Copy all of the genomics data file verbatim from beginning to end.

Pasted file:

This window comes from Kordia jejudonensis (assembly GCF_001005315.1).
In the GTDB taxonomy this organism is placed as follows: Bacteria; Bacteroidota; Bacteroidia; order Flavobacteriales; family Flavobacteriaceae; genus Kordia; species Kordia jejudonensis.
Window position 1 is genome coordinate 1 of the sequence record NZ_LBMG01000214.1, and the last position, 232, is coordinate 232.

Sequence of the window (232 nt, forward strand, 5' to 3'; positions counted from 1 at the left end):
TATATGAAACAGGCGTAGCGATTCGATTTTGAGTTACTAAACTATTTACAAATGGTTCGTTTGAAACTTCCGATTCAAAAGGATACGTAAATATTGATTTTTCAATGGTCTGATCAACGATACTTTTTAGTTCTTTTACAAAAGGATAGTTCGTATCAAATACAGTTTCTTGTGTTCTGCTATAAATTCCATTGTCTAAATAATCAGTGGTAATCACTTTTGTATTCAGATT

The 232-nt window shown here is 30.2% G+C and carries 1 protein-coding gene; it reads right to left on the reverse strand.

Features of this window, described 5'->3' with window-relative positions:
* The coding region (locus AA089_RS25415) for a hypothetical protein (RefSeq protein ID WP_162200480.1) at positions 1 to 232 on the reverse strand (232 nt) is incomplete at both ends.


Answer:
This window comes from Kordia jejudonensis (assembly GCF_001005315.1).
In the GTDB taxonomy this organism is placed as follows: Bacteria; Bacteroidota; Bacteroidia; order Flavobacteriales; family Flavobacteriaceae; genus Kordia; species Kordia jejudonensis.
Window position 1 is genome coordinate 1 of the sequence record NZ_LBMG01000214.1, and the last position, 232, is coordinate 232.

Sequence of the window (232 nt, forward strand, 5' to 3'; positions counted from 1 at the left end):
TATATGAAACAGGCGTAGCGATTCGATTTTGAGTTACTAAACTATTTACAAATGGTTCGTTTGAAACTTCCGATTCAAAAGGATACGTAAATATTGATTTTTCAATGGTCTGATCAACGATACTTTTTAGTTCTTTTACAAAAGGATAGTTCGTATCAAATACAGTTTCTTGTGTTCTGCTATAAATTCCATTGTCTAAATAATCAGTGGTAATCACTTTTGTATTCAGATT

The 232-nt window shown here is 30.2% G+C and carries 1 protein-coding gene; it reads right to left on the reverse strand.

Features of this window, described 5'->3' with window-relative positions:
* The coding region (locus AA089_RS25415) for a hypothetical protein (RefSeq protein ID WP_162200480.1) at positions 1 to 232 on the reverse strand (232 nt) is incomplete at both ends.